THOMASTON — “That was a punch to my gut,” said Brooke McLaughlin.

McLaughlin is not eligible for a mortgage due to the nature of her work. She is the Northern Regional Sales Manager for Cannabis Cured, and oversees recreational and medical stores in Thomaston, Bangor and Fairfield.

Despite all signs of the growing cannabis industry in Maine, workers in this field face one huge obstacle: marijuana is not legal federally. Employees, like McLaughlin, are not eligible for federal loans. For her, the information came as a shock, but she is still looking into possible solutions.

“I didn’t know that. I guess maybe I should have thought about it, but… this is what pays my bills,” she said.

While her fiancé can apply for the mortgage in his name, McLaughlin said her income will not count toward the application.

Still, she is passionate about her work. “I love this job; I love this company,” she said.

The American Bankers Association and the Maine Bankers Association are aware of the problem, as 36 states legalized marijuana for recreational or personal use.

“The time has come for Congress and the regulatory agencies to provide greater legal clarity to banks operating in states where cannabis has been legalized for medical or adult recreational use,” the American Bankers Association wrote in a recent statement.

“It will soon be almost impossible to avoid banking cannabis-related businesses as cannabis grows into an estimated $24.1 billion industry by 2025.”

The federal prohibition on marijuana products also means recreational cannabis stores are a cash-only business. They cannot accept credit or debit cards for payment of their products.

“If you’re going to go to a marijuana retail store, bring your cash,” said lawyer Hannah King.

King, who works for Portland’s Drummond and Woodsum, has been involved in the legal side of cannabis since 2014, when she started working with native tribes around marijuana regulation. She is currently the leading attorney in the industry and has been involved with most of Maine’s cannabis laws.

King said the cash-only aspect is the biggest issue right now. Most banks will not lend to these businesses or even allow them to open an account.

Currently, only two financial institutions have what King calls a depository relationship with cannabis companies. This means the company is allowed to have an account at the institution. These two credit unions are cPort and Skowhegan Savings.

McLaughlin said being a cash-only business has some other unforeseen hurdles.

“We’re running into issues getting change,” she said.

The company’s main bank does not have any branches in the midcoast area, and banks want the company to have an account to make change for them.

There is a similar problem with refilling the ATM in the shop’s lobby. The company purchased the ATM, McLaughlin said, but the money must come directly from the credit union.

McLaughlin said she thinks a big part of working in the cannabis industry is being able to adapt. “The laws are constantly changing,” she said. Not only that, each city and town in Maine can set their own rules for the shops.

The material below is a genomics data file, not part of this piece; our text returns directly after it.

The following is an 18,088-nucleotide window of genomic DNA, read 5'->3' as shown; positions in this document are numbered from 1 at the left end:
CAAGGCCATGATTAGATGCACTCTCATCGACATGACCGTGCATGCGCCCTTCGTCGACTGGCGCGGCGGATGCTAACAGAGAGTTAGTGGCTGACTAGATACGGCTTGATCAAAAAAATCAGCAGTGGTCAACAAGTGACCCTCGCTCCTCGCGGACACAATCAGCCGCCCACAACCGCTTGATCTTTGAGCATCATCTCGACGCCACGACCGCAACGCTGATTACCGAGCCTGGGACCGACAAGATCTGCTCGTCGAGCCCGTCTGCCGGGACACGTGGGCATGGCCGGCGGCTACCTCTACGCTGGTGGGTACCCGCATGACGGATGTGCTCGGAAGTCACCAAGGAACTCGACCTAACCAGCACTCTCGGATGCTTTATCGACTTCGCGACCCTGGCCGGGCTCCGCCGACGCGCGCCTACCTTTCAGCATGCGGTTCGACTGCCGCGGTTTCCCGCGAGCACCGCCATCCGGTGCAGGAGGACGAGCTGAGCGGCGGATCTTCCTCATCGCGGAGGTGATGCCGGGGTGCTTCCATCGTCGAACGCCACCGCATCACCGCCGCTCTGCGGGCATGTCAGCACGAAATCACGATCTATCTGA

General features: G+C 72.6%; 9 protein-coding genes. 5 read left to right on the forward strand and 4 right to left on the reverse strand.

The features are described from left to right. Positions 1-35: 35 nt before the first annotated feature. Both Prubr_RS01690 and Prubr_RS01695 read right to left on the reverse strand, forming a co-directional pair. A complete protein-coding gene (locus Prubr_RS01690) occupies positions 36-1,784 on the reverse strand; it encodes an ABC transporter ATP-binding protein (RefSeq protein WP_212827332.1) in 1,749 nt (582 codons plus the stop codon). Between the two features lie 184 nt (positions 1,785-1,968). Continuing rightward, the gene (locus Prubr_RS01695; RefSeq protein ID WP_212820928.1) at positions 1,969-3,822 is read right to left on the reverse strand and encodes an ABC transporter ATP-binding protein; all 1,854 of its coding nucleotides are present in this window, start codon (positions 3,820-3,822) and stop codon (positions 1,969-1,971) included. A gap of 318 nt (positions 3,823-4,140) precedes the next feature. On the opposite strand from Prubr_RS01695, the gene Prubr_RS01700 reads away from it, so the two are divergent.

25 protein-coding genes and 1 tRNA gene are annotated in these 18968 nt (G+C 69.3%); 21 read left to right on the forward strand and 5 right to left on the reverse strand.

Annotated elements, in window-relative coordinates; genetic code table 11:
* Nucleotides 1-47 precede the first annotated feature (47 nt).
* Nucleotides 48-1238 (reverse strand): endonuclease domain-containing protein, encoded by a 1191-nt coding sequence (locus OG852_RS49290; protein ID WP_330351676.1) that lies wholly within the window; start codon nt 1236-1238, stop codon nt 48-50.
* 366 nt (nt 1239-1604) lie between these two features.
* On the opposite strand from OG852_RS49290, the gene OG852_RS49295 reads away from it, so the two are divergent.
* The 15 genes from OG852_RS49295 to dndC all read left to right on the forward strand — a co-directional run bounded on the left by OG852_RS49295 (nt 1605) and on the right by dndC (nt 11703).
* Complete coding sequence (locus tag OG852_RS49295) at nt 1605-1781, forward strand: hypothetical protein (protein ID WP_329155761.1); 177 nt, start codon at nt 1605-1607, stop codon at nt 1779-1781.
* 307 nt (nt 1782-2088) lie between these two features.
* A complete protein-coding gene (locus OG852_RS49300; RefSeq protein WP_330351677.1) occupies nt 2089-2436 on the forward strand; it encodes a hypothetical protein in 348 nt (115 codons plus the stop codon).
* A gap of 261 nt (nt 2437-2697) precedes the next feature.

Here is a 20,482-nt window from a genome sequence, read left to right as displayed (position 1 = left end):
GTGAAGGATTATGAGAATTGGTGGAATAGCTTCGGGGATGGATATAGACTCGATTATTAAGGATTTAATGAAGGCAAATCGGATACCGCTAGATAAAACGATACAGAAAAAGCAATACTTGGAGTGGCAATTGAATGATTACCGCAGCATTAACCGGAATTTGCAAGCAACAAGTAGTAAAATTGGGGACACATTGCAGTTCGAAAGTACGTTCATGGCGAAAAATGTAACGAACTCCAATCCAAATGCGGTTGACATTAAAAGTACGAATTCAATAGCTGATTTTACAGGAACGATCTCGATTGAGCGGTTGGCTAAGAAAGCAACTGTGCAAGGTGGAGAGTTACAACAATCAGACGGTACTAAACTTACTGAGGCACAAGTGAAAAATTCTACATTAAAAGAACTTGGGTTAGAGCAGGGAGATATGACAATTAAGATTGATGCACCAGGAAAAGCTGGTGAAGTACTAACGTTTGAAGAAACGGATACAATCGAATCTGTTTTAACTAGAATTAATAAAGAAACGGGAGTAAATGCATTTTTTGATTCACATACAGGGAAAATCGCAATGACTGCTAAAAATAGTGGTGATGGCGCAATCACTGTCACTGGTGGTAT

In Portland and Bangor, the adult-use shops cannot have transparent windows. McLaughlin said this is not the case in Thomaston, though.

King said each municipality must “opt in” to allow cannabis stores, by passing an ordinance. If the municipality does nothing, King said the stores are not allowed in that town or city.

Rockland’s ordinance allows six medical or recreational cannabis stores. Waldoboro allows medical stores, but not recreational ones. Some municipalities passed ordinances prohibiting retail marijuana stores. Warren recently passed an ordinance at the June town meeting to allow retail businesses, and they are currently accepting and processing applications.

McLaughlin said following the laws and the local ordinances is very important to the company. “We are by the law,” she said. “We cherish our company.”

A big part of the state law around selling adult-use cannabis is that only adults age 21 and older can be in the store or purchase the product.

Cannabis Cured scans customer’s ID when the first enter the store.

McLaughlin said not everyone is happy about this, but the company must follow the laws to stay in business. Sometimes tourists from out of state are curious and want to see the shop, but McLaughlin said they may not want their ID scanned, or may not want to give their name when they make a purchase.

A few weeks ago, a customer, presumably someone from out of state, was trying to give a fake name to the cashier when he checked out. Cashiers at both medical and recreational shops are known as “bud tenders.” Like a bar-tender, only they serve marijuana.

The bud tender was polite. This was likely something she dealt with before.

She informed the customer she did not have that name in the computer, and he needed to give her his real name so she could match the sale of the product to the correct customer in the computer. After finally relenting and giving his real name, the customer insisted, “I was never here!”

Cannabis Cured does not share their sales information with anyone, even at the state level. They do report their sales to the state, but not names. Instead, McLaughlin said their sales system stores the information for future sales. If a customer comes in and wants to purchase the same product, the shop has that information on file.

The reason behind matching the scanned ID with the sales is to prevent accidental sales to minors. Even though minors are not allowed in the store, it is an extra level of prevention and protection for the store.

From left, Bud Tender Meghan Pease and Sales Manager Brooke McLaughlin display product at Cannabis Cured recreational shop, Thomaston. Christine Simmonds